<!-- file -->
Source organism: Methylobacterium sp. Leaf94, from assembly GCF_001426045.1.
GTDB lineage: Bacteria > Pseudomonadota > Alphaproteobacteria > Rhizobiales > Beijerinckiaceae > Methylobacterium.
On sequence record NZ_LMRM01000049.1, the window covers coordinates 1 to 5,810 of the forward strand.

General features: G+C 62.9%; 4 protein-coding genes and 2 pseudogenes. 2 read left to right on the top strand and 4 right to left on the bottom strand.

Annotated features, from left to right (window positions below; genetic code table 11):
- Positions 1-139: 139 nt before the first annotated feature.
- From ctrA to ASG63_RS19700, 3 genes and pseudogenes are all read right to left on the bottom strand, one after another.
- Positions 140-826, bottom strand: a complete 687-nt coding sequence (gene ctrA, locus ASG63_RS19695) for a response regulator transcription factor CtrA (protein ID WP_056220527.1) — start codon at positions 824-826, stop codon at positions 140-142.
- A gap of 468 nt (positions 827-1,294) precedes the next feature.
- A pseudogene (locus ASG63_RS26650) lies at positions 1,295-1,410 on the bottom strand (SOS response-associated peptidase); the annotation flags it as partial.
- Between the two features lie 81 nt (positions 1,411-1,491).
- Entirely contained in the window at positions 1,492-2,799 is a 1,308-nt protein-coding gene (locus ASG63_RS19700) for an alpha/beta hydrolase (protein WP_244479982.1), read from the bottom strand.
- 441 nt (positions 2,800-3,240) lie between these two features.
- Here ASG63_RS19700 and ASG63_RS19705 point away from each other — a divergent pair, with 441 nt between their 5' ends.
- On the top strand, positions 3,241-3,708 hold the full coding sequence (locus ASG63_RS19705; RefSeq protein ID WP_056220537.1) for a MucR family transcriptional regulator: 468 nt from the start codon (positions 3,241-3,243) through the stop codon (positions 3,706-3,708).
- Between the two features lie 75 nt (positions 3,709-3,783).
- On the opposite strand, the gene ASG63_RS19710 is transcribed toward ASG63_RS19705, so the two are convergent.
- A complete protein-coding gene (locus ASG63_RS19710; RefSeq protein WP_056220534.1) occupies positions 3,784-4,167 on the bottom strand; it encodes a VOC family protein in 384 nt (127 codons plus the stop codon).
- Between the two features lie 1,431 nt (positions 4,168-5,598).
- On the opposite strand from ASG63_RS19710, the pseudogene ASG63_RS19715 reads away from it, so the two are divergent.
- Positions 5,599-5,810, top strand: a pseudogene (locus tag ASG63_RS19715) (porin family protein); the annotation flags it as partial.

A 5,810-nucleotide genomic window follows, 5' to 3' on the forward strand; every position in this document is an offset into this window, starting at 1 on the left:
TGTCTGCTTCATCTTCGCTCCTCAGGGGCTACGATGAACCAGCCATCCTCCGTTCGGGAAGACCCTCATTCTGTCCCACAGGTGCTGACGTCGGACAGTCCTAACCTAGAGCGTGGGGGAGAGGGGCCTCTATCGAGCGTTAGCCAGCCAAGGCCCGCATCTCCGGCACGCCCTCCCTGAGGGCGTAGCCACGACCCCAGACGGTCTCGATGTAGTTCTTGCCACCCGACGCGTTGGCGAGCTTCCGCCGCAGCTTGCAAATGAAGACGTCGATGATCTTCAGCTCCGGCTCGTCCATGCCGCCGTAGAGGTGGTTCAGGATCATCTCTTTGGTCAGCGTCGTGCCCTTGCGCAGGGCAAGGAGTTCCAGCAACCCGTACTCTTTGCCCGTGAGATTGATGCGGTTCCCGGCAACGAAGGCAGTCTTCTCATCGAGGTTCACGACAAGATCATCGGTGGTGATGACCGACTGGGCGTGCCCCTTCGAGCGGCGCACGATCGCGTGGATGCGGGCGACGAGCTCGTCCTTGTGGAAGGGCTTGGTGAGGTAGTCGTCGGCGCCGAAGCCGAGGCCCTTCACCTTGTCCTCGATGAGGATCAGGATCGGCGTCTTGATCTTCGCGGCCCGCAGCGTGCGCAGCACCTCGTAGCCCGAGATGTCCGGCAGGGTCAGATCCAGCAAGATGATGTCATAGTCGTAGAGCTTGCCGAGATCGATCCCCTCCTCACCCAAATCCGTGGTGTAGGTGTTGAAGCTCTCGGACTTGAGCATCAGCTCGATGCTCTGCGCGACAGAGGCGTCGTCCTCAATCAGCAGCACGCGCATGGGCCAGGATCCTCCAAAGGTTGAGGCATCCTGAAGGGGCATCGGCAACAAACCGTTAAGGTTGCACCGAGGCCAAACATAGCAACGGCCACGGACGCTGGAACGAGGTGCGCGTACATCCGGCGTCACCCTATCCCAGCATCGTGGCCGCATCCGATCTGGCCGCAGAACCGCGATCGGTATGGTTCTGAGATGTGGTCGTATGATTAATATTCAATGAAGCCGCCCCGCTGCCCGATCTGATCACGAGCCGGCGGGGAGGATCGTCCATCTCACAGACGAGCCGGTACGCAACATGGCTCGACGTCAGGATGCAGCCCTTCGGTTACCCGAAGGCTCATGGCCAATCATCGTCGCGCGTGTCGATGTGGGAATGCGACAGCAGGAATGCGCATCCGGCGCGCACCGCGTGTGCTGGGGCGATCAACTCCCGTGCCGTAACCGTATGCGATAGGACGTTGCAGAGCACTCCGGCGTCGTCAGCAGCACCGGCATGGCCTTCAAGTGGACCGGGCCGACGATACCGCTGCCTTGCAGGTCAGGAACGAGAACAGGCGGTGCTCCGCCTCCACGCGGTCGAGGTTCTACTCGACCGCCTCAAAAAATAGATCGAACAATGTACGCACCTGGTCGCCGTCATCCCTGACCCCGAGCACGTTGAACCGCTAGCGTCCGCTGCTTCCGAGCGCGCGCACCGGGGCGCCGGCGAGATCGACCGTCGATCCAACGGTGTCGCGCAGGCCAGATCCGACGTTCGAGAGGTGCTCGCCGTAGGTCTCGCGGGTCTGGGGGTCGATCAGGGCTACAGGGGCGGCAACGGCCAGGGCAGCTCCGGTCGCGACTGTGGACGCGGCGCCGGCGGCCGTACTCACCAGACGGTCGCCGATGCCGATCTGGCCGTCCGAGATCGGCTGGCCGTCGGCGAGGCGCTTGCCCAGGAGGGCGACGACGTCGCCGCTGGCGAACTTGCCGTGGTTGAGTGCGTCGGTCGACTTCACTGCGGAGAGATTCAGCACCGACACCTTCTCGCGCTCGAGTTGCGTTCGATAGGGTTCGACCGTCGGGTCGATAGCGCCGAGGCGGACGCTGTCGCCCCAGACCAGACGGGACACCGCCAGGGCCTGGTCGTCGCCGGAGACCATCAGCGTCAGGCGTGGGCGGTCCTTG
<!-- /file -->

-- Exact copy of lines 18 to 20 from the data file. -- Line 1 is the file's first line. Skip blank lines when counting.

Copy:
- A complete protein-coding gene (locus ASG63_RS19710; RefSeq protein WP_056220534.1) occupies positions 3,784-4,167 on the bottom strand; it encodes a VOC family protein in 384 nt (127 codons plus the stop codon).
- Between the two features lie 1,431 nt (positions 4,168-5,598).
- On the opposite strand from ASG63_RS19710, the pseudogene ASG63_RS19715 reads away from it, so the two are divergent.